Judge: Trans people protected from disability bias

Judge: Trans people protected from disability bias

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A federal judge in Allentown this week ruled that transgender people diagnosed with gender dysphoria are protected from disability bias under the Americans With Disabilities Act.

The ADA protects disabled persons from discrimination in private employment, public accommodations and governmental services.

In a six-page ruling May 18, U.S. District Judge Joseph F. Leeson Jr. said Kate Lynn Blatt's disability claim against Cabela's Retail Inc. can advance to the discovery phase. Blatt has gender dysphoria, and she's suing her former employer for more than $150,000, claiming disability discrimination and other wrongdoing.

Cabela's sought to have Blatt's disability claim dismissed, arguing that gender dysphoria is excluded from coverage under the ADA.

But Leeson ruled that while the ADA excludes gender-identity disorder from coverage, the act doesn't exclude gender dysphoria — a specific medical condition that Blatt reportedly suffers from.

Gender dysphoria can "substantially" limit a person's major life activities, including socializing with others, reproducing and occupational functioning, Leeson noted.

Leeson avoided ruling on the constitutionality of the ADA's exclusion of gender-identity disorder from coverage.

Blatt, 36, said she's "ecstatic" with Leeson's ruling.

"I needed this [ruling] to make sense of if all," she told PGN. "After 10 years of struggling, I finally feel vindicated. This helps me make sense of everything that's happened."

Blatt thanked her attorneys, Sidney L. Gold and Neelima Vanguri.

"We now have a strong trans-friendly court ruling that I believe has the potential to help all transgender people," Blatt added. "The days of silent resignation of transgender people are over."

Blatt said she lives near Cabela's, yet remains reluctant to shop there. The retail chain specializes in outdoor sports items.

"Store employees stand, like, three feet from me every time I'm shopping there — and follow me around. This is 10 years later. And they're still continuing to harass me, to this day."

In addition to her disability claim, Blatt is pursuing sex-discrimination, wrongful termination and retaliation claims against Cabela's.

Blatt worked at Cabela's outlet in Hamburg as a seasonal stocker between September 2006 and March 2007. She contends Cabela's discriminated against her when denying her access to a female restroom and a female name tag.

"Blatt has plausibly alleged that she engaged in protected activity [at Cabela's] by reporting discrimination and requesting accommodations for her disability," Leeson wrote. "She has also plausibly alleged that she was subjected to a 'pattern of antagonism' as a result of this activity, including Cabela’s allegedly intentional and repeated refusal to provide her with a correct name tag."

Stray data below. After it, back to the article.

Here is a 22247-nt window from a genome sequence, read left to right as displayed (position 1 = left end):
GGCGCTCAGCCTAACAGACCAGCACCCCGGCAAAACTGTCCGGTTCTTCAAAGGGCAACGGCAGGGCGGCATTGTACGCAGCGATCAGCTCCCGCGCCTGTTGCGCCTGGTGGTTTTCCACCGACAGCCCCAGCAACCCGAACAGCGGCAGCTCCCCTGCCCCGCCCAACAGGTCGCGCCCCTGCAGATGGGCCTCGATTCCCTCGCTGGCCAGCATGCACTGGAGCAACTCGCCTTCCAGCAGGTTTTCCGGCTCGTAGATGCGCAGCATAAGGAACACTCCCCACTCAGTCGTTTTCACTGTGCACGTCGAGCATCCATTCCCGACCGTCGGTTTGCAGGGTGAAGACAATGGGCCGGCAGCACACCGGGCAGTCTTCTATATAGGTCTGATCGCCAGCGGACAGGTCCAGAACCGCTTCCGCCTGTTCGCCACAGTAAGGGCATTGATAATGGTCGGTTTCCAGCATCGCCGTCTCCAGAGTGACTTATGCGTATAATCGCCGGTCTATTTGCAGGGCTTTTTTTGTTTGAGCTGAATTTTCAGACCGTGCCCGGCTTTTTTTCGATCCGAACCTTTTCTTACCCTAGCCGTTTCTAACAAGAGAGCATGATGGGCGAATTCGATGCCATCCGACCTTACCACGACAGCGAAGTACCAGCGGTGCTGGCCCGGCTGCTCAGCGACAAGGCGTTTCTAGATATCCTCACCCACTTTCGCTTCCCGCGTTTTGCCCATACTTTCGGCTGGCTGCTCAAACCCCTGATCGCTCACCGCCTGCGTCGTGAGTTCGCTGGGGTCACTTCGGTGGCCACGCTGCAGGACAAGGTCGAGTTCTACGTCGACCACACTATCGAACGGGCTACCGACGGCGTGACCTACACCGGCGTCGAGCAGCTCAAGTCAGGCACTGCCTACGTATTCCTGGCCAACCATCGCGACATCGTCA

Blatt alleges she "continually reported to her superior that she was subject to degrading and discriminatory comments on the basis of her disability, that she requested a female name tag and uniform and use of the female restroom as accommodations for her disability and that as a result of requesting these accommodations she was subjected to a 'pattern of antagonism' prior to her termination," Leeson wrote.

Attorneys for Cabela's couldn't be reached for comment. In court papers, Cabela's denied any wrongdoing.

Thomas W. Ude Jr., legal director at Mazzoni Center, hailed Leeson's ruling.

"Congratulations to Ms. Blatt and her team," Ude said in an email. "This decision gets it right. Yesterday's ignorant prejudice must — and inevitably will — yield to today's truth, in law and in medicine. Employers better think twice before discriminating against their trans employees. Even better yet, they should just stop."

Jennifer Levi, director of the Transgender Rights Project at Gay & Lesbian Advocates & Defenders (GLAD), echoed Ude's sentiments.

"This decision is consistent with contemporary medical standards and a huge step forward for the transgender community," Levi said in an email. "While not all transgender people experience clinically significant distress, the fact that many do should not be ignored. Gender dysphoria is a quintessentially stigmatized medical condition. This decision goes a long way in recognizing and righting the decades-long wrong of excluding transgender people from being able to pursue civil-rights claims when the discrimination they face is based on bias and stigma associated with a medical condition."

But civil-rights attorney Justin F. Robinette tempered his praise of the ruling. He said trans people without gender dysphoria should also have ADA protections because they're trans, or if they're perceived to be disabled.

"While I agree that Judge Leeson's ruling is a step forward, I wish he had struck down the gender-identity disorder exclusion. That would have paved the way for more trans folks to have protections under the ADA. Those protections are vital because there's no federal LGBT-inclusive antibias law. And it's unclear whether transgender discrimination is considered sex discrimination. Unfortunately, Judge Leeson missed an important opportunity to condemn the animus behind the ADA's gender-identity disorder exclusion." 

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